See also: State spending on education v. academic performance (2012)

State Budget Solutions examined national trends in education from 2009 to 2011, including state-by-state analysis of education spending, graduation rates, and average ACT scores. The study showed that the states which spent the most did not have the highest average ACT test scores, nor did they have the highest average graduation rates. A summary of the study is available here. The full report can be accessed here.

Recent news

This section displays the most recent stories in a Google news search for the term "Montana + Education "

All stories may not be relevant to this page due to the nature of the search engine.

Montana Education News Feed

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See also

External links

References

  1. National Center for Education Statistics, "Table 2. Number of operating public schools and districts, state enrollment, teacher and pupil/teacher ratio by state: School year 2011–12," accessed March 18, 2014
  2. ED Data Express, "State Tables Report," accessed March 17, 2014 The site includes this disclaimer: "States converted to an adjusted cohort graduation rate [starting in the 2010-2011 school year], which may or may not be the same as the calculation they used in prior years. Due to the potential differences, caution should be used when comparing graduation rates across states."
  3. United States Census Bureau, "Public Education Finances: 2011," accessed March 18, 2014
  4. United States Department of Education, National Center for Education Statistics, "Common Core of Data (CCD); Table 2.—Number of operating public schools and districts, state enrollment, teacher and pupil/teacher ratio by state: School year 2011-12," accessed May 12, 2014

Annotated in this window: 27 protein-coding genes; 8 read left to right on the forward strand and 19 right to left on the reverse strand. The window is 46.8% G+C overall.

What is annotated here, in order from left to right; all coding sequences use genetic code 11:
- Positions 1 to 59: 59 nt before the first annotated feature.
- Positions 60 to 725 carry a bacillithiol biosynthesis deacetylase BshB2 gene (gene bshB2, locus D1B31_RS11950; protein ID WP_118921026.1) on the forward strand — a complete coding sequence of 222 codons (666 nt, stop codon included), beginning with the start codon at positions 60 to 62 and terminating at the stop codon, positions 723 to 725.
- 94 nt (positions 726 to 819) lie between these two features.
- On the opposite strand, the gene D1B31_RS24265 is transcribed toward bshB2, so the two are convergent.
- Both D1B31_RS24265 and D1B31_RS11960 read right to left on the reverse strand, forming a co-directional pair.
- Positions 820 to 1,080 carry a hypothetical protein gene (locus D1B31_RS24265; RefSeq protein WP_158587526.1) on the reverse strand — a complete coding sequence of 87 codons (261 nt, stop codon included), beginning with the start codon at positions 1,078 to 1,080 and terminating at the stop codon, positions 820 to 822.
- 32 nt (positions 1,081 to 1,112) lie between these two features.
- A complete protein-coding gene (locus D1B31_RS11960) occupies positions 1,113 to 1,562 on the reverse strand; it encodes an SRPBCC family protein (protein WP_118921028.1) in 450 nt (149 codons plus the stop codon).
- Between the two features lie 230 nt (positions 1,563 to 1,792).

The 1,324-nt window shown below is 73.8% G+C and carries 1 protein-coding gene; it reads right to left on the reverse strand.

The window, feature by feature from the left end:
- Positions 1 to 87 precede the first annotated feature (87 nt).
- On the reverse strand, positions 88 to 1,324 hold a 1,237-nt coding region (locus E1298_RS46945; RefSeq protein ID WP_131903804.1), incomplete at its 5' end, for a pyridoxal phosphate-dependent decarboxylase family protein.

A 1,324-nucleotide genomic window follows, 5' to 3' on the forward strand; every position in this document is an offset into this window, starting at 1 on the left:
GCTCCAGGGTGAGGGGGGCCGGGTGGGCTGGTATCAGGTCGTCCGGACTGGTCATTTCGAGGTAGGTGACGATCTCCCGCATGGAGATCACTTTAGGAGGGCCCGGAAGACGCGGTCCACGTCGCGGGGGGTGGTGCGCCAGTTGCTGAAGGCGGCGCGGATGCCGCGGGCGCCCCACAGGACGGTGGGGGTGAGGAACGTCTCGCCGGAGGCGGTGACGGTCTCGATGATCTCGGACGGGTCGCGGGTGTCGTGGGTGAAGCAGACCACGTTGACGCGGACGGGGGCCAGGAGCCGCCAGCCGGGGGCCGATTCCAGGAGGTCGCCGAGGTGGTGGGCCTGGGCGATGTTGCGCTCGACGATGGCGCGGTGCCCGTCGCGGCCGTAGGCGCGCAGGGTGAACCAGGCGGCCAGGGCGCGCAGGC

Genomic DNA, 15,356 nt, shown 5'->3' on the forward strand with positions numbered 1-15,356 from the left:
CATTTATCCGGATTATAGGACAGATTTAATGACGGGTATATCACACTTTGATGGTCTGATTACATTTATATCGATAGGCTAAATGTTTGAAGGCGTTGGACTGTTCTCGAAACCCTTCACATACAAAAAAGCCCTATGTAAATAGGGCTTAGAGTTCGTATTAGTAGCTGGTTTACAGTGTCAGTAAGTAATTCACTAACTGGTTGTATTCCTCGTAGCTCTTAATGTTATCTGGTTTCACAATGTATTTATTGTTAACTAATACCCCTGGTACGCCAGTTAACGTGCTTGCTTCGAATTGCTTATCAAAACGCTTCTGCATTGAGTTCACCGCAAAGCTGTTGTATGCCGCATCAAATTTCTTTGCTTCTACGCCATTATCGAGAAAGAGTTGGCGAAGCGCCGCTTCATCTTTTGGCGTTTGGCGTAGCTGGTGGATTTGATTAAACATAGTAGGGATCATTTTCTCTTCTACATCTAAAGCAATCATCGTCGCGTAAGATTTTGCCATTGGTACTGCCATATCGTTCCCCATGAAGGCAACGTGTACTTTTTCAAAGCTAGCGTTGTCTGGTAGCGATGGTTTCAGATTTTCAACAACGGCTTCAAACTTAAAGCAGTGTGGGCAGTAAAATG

5. United States Department of Education, "ED Data Express," accessed May 12, 2014
  6. The Constitution of the State of Montana, "Article IV," accessed May 22, 2014
  7. Montana Office of Public Instruction, "State Superintendent of Public Instruction," accessed May 22, 2014
  8. 8.0 8.1 8.2 Montana Board of Public Education, "About Us," accessed May 22, 2014
  9. Common Core State Standards Initiative, "Core Standards in your State,” accessed June 12, 2014
  10. Montana Office of Public Instruction, "Montana English Language Arts and Mathematics Standards and Assessments," accessed June 17, 2014
  11. United States Department of Education, National Center for Education Statistics, "Common Core of Data (CCD), State Nonfiscal Public Elementary/Secondary Education Survey, 2011-2012," accessed May 7, 2014
  12. 12.0 12.1 United States Department of Education, ED Data Express, "State Tables," accessed May 13, 2014
  13. ACT, "2012 ACT National and State Scores," accessed May 13, 2014
  14. Commonwealth Foundation, "SAT Scores by State 2013," October 10, 2013
  15. United States Department of Education, National Center for Education Statistics, "Common Core of Data (CCD), State Dropout and Graduation Rate Data File, School Year 2010-11, Provision Version 1a and School Year 2011-12, Preliminary Version 1a," accessed May 13, 2014
  16. National Association of State Budget Officers, "State Expenditure Report, 2011-2013," accessed February 21, 2014
  17. National Association of State Budget Officers, "State Expenditure Report, 2009-2011," accessed February 24, 2014
  18. National Association of State Budget Officers, "State Expenditures Report, 2010-2012," accessed February 24, 2014
  19. National Association of State Budget Officers, "State Expenditure Report, 2009," accessed February 24, 2014
  20. National Association of State Budget Officers, "State Expenditure Report, 2008," accessed February 24, 2014
  21. 21.0 21.1 United States Department of Education, National Center for Education Statistics, "Revenues and Expenditures for Public Elementary and Secondary School Districts: School Year 2010–11," accessed May 13, 2014
  22. United States Department of Education, National Center for Education Statistics, "Table 211.60. Estimated average annual salary of teachers in public elementary and secondary schools, by state: Selected years, 1969-70 through 2012-13," accessed May 13, 2014
  23. Thomas E Fordham Institute, " How Strong Are U.S. Teacher Unions? A State-By-State Comparison," October 29, 2012
  24. Center for Union Facts, "Montana Education Association - Montana Federation of Teachers," accessed November 10, 2009
  25. Center for Union Facts, "Montana teachers unions," accessed November 10, 2009